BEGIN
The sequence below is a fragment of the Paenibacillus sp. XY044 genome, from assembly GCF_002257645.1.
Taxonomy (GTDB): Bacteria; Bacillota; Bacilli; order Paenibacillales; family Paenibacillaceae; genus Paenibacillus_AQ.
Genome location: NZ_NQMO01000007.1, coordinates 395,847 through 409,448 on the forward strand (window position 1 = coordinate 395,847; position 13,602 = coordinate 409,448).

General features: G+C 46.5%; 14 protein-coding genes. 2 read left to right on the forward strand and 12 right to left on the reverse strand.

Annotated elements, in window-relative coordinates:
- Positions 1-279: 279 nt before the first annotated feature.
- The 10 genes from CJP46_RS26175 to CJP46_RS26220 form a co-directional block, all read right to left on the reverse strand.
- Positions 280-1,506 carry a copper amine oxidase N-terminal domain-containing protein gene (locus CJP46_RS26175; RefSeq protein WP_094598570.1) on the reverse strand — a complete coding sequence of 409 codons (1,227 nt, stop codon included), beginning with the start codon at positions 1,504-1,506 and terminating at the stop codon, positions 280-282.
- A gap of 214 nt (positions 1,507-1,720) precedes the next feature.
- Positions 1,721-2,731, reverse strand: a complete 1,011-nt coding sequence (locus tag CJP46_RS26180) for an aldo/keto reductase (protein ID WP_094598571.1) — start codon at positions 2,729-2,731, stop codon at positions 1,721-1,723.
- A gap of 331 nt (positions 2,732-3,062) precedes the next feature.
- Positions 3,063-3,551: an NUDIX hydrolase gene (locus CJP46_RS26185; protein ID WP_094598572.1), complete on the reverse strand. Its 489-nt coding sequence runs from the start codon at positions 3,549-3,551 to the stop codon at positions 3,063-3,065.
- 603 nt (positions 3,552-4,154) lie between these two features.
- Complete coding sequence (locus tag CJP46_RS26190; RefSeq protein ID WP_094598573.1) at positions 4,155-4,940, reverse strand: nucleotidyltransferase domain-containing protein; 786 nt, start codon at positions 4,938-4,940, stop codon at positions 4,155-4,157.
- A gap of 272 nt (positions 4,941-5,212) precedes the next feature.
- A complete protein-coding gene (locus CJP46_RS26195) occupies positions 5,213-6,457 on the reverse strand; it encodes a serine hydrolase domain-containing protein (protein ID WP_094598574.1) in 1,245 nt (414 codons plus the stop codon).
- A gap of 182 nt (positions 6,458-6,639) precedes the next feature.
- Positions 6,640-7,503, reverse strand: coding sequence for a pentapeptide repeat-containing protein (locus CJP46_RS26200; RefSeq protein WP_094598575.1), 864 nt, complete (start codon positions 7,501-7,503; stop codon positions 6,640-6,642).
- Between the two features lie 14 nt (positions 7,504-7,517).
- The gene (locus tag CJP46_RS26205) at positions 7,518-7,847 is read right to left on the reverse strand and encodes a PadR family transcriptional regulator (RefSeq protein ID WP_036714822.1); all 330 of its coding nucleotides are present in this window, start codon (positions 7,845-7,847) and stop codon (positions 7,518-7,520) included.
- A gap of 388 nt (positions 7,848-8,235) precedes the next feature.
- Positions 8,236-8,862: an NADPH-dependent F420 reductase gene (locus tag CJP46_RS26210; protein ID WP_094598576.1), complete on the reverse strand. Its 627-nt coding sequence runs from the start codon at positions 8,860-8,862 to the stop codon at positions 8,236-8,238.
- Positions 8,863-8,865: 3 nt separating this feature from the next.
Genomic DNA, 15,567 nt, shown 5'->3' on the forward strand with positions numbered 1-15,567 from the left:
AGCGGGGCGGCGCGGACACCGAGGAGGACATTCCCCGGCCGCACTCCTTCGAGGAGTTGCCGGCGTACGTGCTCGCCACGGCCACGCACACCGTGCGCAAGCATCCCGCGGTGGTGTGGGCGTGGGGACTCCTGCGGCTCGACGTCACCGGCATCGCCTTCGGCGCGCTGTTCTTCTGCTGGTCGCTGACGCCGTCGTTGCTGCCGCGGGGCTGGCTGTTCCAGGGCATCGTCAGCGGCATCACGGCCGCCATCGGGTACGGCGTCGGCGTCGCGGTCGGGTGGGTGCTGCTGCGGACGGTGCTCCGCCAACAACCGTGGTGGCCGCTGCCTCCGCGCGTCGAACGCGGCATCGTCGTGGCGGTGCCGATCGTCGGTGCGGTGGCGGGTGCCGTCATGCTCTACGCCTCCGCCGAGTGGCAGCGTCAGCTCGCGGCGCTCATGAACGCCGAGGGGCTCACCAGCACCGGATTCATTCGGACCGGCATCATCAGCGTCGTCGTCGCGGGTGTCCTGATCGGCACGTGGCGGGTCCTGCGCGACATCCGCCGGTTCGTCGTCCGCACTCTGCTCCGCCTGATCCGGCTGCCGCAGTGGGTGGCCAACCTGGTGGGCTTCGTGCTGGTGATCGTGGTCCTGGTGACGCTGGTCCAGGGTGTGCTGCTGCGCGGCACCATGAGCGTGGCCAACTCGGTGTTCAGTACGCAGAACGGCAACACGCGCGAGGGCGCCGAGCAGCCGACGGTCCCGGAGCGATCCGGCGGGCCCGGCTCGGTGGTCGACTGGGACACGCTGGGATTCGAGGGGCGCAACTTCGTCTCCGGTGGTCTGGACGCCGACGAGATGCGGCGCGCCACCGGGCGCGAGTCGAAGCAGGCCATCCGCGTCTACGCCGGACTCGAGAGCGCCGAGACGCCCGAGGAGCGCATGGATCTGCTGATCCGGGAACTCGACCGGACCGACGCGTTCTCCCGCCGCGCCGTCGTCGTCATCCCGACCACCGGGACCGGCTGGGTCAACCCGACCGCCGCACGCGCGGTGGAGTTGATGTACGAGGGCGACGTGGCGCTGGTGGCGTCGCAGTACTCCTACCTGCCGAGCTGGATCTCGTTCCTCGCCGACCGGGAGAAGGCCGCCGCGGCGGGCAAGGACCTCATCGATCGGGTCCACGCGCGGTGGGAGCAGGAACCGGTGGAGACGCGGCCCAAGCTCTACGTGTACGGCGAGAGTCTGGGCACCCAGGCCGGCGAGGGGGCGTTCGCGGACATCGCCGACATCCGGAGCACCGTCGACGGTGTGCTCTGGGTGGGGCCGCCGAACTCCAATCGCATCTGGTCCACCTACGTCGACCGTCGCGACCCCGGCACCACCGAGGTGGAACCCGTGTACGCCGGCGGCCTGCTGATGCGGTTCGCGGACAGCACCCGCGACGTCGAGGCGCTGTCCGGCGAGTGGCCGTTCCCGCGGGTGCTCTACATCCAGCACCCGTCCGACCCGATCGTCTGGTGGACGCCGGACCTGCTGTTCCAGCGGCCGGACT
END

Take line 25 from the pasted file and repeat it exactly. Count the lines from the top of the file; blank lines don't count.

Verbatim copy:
AGCGGGGCGGCGCGGACACCGAGGAGGACATTCCCCGGCCGCACTCCTTCGAGGAGTTGCCGGCGTACGTGCTCGCCACGGCCACGCACACCGTGCGCAAGCATCCCGCGGTGGTGTGGGCGTGGGGACTCCTGCGGCTCGACGTCACCGGCATCGCCTTCGGCGCGCTGTTCTTCTGCTGGTCGCTGACGCCGTCGTTGCTGCCGCGGGGCTGGCTGTTCCAGGGCATCGTCAGCGGCATCACGGCCGCCATCGGGTACGGCGTCGGCGTCGCGGTCGGGTGGGTGCTGCTGCGGACGGTGCTCCGCCAACAACCGTGGTGGCCGCTGCCTCCGCGCGTCGAACGCGGCATCGTCGTGGCGGTGCCGATCGTCGGTGCGGTGGCGGGTGCCGTCATGCTCTACGCCTCCGCCGAGTGGCAGCGTCAGCTCGCGGCGCTCATGAACGCCGAGGGGCTCACCAGCACCGGATTCATTCGGACCGGCATCATCAGCGTCGTCGTCGCGGGTGTCCTGATCGGCACGTGGCGGGTCCTGCGCGACATCCGCCGGTTCGTCGTCCGCACTCTGCTCCGCCTGATCCGGCTGCCGCAGTGGGTGGCCAACCTGGTGGGCTTCGTGCTGGTGATCGTGGTCCTGGTGACGCTGGTCCAGGGTGTGCTGCTGCGCGGCACCATGAGCGTGGCCAACTCGGTGTTCAGTACGCAGAACGGCAACACGCGCGAGGGCGCCGAGCAGCCGACGGTCCCGGAGCGATCCGGCGGGCCCGGCTCGGTGGTCGACTGGGACACGCTGGGATTCGAGGGGCGCAACTTCGTCTCCGGTGGTCTGGACGCCGACGAGATGCGGCGCGCCACCGGGCGCGAGTCGAAGCAGGCCATCCGCGTCTACGCCGGACTCGAGAGCGCCGAGACGCCCGAGGAGCGCATGGATCTGCTGATCCGGGAACTCGACCGGACCGACGCGTTCTCCCGCCGCGCCGTCGTCGTCATCCCGACCACCGGGACCGGCTGGGTCAACCCGACCGCCGCACGCGCGGTGGAGTTGATGTACGAGGGCGACGTGGCGCTGGTGGCGTCGCAGTACTCCTACCTGCCGAGCTGGATCTCGTTCCTCGCCGACCGGGAGAAGGCCGCCGCGGCGGGCAAGGACCTCATCGATCGGGTCCACGCGCGGTGGGAGCAGGAACCGGTGGAGACGCGGCCCAAGCTCTACGTGTACGGCGAGAGTCTGGGCACCCAGGCCGGCGAGGGGGCGTTCGCGGACATCGCCGACATCCGGAGCACCGTCGACGGTGTGCTCTGGGTGGGGCCGCCGAACTCCAATCGCATCTGGTCCACCTACGTCGACCGTCGCGACCCCGGCACCACCGAGGTGGAACCCGTGTACGCCGGCGGCCTGCTGATGCGGTTCGCGGACAGCACCCGCGACGTCGAGGCGCTGTCCGGCGAGTGGCCGTTCCCGCGGGTGCTCTACATCCAGCACCCGTCCGACCCGATCGTCTGGTGGACGCCGGACCTGCTGTTCCAGCGGCCGGACT